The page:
Open weekends 11 a.m.–6 p.m., May through September

The former home of internationally acclaimed artist Frederick Franck, Pacem in Terris is a trans-religious oasis located across the river from the Hudson Valleyite’s Warwick abode. Once a time-ravaged watermill, the space and grounds play host to sculptures that integrate beautifully into the greenery that surrounds them.

Seligmann Center for the Arts

23 White Oak Dr, Sugar Loaf
Call before visiting for a guided tour

Anyone planning a day trip to Storm King should stick around Orange County for a detour to the Seligmann Center. Set in Sugar Loaf, the venue is the former home of Kurt and Arlette Seligmann, an artistic couple who often welcomed names like Max Ernst, Marcel Duchamp, and Alexander Calder to their abode. While the Center is an attraction itself, with four galleries and performance spaces, the sculpture trail outside is a must for art lovers in the Hudson Valley.

Mother Peace Sculpture by Mark Di Suvero; Photo by Angela Pham/BFA.com

Storm King Art Center

1 Museum Rd, New Windsor
Re-opening May 21

Arguably the most famous of all the Hudson Valley’s sculpture parks, Storm King Art Center attracts top artistic talent to the region. Set on an expansive 500 acres, the outdoor museum has operated since 1960 and houses dozens of larger-than-life works. In addition to its permanent collection, the Orange County hotspot welcomes rotating selections from visiting artists. If you visit, don’t forget to wear your walking shoes to trek it from one sculpture to the next.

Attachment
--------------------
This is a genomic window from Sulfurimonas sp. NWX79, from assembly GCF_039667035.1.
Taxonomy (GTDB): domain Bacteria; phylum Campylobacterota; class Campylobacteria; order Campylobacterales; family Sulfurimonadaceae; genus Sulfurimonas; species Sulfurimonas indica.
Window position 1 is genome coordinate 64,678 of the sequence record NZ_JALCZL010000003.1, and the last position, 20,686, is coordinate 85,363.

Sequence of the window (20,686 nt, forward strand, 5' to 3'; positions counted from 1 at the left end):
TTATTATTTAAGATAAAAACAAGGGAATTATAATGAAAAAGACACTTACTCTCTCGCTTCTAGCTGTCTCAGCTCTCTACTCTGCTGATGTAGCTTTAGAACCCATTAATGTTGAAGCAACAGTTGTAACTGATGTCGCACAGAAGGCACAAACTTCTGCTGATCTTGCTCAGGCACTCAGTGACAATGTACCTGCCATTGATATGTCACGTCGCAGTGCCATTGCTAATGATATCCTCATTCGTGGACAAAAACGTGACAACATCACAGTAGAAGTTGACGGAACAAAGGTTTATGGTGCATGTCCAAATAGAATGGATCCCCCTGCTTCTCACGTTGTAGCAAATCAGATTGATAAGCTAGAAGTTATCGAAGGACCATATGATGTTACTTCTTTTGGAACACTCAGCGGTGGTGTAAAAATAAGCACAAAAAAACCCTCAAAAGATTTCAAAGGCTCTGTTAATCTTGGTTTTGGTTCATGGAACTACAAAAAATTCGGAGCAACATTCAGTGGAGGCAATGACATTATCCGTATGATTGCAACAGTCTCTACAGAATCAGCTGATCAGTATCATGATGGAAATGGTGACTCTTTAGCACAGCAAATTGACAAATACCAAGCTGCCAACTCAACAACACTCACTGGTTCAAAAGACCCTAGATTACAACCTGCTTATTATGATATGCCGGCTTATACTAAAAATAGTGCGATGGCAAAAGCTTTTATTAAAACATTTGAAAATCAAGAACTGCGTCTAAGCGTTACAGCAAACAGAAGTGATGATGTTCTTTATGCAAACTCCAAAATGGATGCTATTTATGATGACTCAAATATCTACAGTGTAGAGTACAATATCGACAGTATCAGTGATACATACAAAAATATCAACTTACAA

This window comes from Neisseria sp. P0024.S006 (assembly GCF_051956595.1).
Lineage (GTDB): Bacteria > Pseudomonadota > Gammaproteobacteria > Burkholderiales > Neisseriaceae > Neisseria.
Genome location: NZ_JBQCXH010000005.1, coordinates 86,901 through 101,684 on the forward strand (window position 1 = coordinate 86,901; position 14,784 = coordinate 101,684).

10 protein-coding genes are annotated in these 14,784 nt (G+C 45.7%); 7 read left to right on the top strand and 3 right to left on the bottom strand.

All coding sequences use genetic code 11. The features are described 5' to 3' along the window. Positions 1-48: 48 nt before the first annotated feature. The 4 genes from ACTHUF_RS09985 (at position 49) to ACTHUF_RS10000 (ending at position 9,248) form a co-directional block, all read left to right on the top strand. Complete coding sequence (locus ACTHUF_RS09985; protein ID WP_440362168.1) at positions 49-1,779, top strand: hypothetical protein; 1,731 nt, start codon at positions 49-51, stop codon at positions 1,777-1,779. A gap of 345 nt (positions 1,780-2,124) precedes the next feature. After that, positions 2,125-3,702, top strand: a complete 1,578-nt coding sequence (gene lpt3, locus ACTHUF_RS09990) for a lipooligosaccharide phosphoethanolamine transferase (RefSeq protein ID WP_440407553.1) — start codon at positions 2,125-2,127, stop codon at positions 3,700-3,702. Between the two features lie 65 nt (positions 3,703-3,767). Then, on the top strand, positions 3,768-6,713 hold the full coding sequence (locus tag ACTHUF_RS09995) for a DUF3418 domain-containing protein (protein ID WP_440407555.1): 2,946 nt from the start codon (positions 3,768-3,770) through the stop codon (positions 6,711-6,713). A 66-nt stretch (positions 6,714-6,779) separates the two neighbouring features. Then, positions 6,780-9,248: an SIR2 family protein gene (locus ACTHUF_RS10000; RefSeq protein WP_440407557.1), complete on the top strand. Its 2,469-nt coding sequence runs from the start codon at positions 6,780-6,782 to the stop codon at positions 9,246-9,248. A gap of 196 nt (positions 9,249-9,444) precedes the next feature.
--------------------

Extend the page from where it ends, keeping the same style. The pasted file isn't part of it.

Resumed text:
Courtesy of Storm King

Taconic Sculpture Park & Gallery

221 Stever Hill Road, Chatham
Open weekends 10 a.m.–5 p.m., May through October

Unlike other sculpture parks in the Hudson Valley, the Taconic Sculpture Park remains something of a secret. Even for locals, the Columbia County grounds are unheard of or under-the-radar. The park sits far above the highway, creating a slightly mysterious, otherworldly ambiance for passersby. On the grounds, which are open seasonally on weekends or by appointment, visitors can take in the incredible works by artist Roy Kanwit, a talented sculptor whose pieces embrace the mythical. Although the park is out of the way, it’s a worthwhile destination for weekend visits and meditative escapes.

Courtesy of Taconic Sculpture Park

Unison Arts and Learning Center

Photo by Tal Beery

68 Mountain Rest Road, New Paltz
Open daily from dawn to dusk

A multi-faceted arts center in New Paltz, Unison delights with outdoor exhibits by a host of artists. It’s the perfect interlude between lunch and shopping in town.